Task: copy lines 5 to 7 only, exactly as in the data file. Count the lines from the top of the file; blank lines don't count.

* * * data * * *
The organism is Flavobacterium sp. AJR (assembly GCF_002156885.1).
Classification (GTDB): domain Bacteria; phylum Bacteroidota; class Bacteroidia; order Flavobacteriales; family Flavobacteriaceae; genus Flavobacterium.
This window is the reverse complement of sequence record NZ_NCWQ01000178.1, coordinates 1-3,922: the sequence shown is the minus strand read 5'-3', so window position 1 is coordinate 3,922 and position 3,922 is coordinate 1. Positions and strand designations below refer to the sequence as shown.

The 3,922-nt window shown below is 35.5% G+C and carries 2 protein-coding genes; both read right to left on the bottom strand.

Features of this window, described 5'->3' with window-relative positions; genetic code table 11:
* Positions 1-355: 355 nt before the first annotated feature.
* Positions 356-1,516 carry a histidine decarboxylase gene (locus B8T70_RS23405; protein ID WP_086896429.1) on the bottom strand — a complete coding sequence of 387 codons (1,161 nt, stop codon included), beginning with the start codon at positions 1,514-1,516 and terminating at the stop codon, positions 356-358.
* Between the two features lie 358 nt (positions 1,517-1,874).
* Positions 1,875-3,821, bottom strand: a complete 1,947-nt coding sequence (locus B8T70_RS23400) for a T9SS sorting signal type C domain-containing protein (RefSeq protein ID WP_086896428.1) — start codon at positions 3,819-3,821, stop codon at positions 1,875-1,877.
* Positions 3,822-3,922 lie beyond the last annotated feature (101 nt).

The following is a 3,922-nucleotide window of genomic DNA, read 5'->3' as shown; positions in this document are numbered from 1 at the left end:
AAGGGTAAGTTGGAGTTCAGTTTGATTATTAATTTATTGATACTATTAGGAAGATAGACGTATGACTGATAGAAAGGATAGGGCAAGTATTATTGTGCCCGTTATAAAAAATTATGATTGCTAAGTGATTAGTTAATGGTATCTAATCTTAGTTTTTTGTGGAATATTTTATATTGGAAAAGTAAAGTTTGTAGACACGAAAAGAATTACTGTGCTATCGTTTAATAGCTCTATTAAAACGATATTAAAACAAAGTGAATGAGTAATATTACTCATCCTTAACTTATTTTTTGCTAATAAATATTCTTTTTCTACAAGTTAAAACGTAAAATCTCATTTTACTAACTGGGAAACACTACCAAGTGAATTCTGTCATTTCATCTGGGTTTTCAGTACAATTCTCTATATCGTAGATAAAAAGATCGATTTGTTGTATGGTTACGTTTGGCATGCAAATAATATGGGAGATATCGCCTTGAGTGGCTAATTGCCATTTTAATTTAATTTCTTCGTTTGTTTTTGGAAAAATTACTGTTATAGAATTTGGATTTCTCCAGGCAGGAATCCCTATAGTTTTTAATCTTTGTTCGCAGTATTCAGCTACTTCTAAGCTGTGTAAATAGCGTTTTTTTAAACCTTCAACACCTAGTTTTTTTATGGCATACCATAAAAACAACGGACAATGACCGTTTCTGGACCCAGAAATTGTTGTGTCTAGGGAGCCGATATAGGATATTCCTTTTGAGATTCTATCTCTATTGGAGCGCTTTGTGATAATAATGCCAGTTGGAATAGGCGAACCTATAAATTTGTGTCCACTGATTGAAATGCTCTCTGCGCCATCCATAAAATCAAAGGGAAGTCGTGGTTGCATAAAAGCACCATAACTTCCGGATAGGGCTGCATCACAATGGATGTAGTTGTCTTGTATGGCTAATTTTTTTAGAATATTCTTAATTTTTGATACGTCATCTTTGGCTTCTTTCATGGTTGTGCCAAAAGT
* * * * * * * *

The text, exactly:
Features of this window, described 5'->3' with window-relative positions; genetic code table 11:
* Positions 1-355: 355 nt before the first annotated feature.
* Positions 356-1,516 carry a histidine decarboxylase gene (locus B8T70_RS23405; protein ID WP_086896429.1) on the bottom strand — a complete coding sequence of 387 codons (1,161 nt, stop codon included), beginning with the start codon at positions 1,514-1,516 and terminating at the stop codon, positions 356-358.